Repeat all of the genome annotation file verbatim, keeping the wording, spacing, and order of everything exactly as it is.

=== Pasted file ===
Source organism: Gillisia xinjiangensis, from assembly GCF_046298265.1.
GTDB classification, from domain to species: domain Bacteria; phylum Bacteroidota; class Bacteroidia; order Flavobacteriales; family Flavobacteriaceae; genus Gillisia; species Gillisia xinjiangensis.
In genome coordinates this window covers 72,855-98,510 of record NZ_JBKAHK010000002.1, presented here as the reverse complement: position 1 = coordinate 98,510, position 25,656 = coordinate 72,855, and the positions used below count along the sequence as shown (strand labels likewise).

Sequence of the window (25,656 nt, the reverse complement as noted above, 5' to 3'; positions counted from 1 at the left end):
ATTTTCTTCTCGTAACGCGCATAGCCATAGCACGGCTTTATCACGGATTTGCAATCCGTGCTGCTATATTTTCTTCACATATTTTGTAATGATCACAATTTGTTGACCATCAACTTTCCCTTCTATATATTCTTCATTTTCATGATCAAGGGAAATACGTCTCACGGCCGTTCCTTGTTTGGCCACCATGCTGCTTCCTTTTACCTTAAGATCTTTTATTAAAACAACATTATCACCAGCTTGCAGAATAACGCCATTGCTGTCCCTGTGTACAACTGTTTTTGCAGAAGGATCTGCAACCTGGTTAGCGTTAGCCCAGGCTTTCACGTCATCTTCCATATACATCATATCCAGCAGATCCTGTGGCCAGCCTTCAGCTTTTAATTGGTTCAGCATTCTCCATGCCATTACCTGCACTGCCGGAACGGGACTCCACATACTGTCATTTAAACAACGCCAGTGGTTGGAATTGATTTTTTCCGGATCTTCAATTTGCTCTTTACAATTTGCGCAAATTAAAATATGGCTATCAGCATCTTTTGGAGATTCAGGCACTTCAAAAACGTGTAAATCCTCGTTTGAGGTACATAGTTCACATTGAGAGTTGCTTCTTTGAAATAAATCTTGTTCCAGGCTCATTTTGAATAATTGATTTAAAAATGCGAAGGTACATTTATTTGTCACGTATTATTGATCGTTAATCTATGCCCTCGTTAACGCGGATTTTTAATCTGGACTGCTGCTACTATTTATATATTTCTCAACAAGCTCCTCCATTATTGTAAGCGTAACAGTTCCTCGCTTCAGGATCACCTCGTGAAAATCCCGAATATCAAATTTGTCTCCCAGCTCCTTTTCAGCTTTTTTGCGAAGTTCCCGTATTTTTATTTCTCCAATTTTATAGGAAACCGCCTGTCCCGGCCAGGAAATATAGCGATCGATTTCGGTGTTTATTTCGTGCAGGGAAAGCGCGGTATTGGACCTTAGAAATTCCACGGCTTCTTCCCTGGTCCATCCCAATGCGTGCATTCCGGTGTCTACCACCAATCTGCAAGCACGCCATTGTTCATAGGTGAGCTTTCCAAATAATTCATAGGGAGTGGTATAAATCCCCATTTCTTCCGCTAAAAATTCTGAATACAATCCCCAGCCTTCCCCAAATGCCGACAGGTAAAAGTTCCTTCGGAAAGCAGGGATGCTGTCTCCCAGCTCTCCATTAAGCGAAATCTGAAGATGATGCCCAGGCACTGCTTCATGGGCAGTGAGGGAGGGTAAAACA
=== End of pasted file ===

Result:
Source organism: Gillisia xinjiangensis, from assembly GCF_046298265.1.
GTDB classification, from domain to species: domain Bacteria; phylum Bacteroidota; class Bacteroidia; order Flavobacteriales; family Flavobacteriaceae; genus Gillisia; species Gillisia xinjiangensis.
In genome coordinates this window covers 72,855-98,510 of record NZ_JBKAHK010000002.1, presented here as the reverse complement: position 1 = coordinate 98,510, position 25,656 = coordinate 72,855, and the positions used below count along the sequence as shown (strand labels likewise).

Sequence of the window (25,656 nt, the reverse complement as noted above, 5' to 3'; positions counted from 1 at the left end):
ATTTTCTTCTCGTAACGCGCATAGCCATAGCACGGCTTTATCACGGATTTGCAATCCGTGCTGCTATATTTTCTTCACATATTTTGTAATGATCACAATTTGTTGACCATCAACTTTCCCTTCTATATATTCTTCATTTTCATGATCAAGGGAAATACGTCTCACGGCCGTTCCTTGTTTGGCCACCATGCTGCTTCCTTTTACCTTAAGATCTTTTATTAAAACAACATTATCACCAGCTTGCAGAATAACGCCATTGCTGTCCCTGTGTACAACTGTTTTTGCAGAAGGATCTGCAACCTGGTTAGCGTTAGCCCAGGCTTTCACGTCATCTTCCATATACATCATATCCAGCAGATCCTGTGGCCAGCCTTCAGCTTTTAATTGGTTCAGCATTCTCCATGCCATTACCTGCACTGCCGGAACGGGACTCCACATACTGTCATTTAAACAACGCCAGTGGTTGGAATTGATTTTTTCCGGATCTTCAATTTGCTCTTTACAATTTGCGCAAATTAAAATATGGCTATCAGCATCTTTTGGAGATTCAGGCACTTCAAAAACGTGTAAATCCTCGTTTGAGGTACATAGTTCACATTGAGAGTTGCTTCTTTGAAATAAATCTTGTTCCAGGCTCATTTTGAATAATTGATTTAAAAATGCGAAGGTACATTTATTTGTCACGTATTATTGATCGTTAATCTATGCCCTCGTTAACGCGGATTTTTAATCTGGACTGCTGCTACTATTTATATATTTCTCAACAAGCTCCTCCATTATTGTAAGCGTAACAGTTCCTCGCTTCAGGATCACCTCGTGAAAATCCCGAATATCAAATTTGTCTCCCAGCTCCTTTTCAGCTTTTTTGCGAAGTTCCCGTATTTTTATTTCTCCAATTTTATAGGAAACCGCCTGTCCCGGCCAGGAAATATAGCGATCGATTTCGGTGTTTATTTCGTGCAGGGAAAGCGCGGTATTGGACCTTAGAAATTCCACGGCTTCTTCCCTGGTCCATCCCAATGCGTGCATTCCGGTGTCTACCACCAATCTGCAAGCACGCCATTGTTCATAGGTGAGCTTTCCAAATAATTCATAGGGAGTGGTATAAATCCCCATTTCTTCCGCTAAAAATTCTGAATACAATCCCCAGCCTTCCCCAAATGCCGACAGGTAAAAGTTCCTTCGGAAAGCAGGGATGCTGTCTCCCAGCTCTCCATTAAGCGAAATCTGAAGATGATGCCCAGGCACTGCTTCATGGGCAGTGAGGGAGGGTAAAACA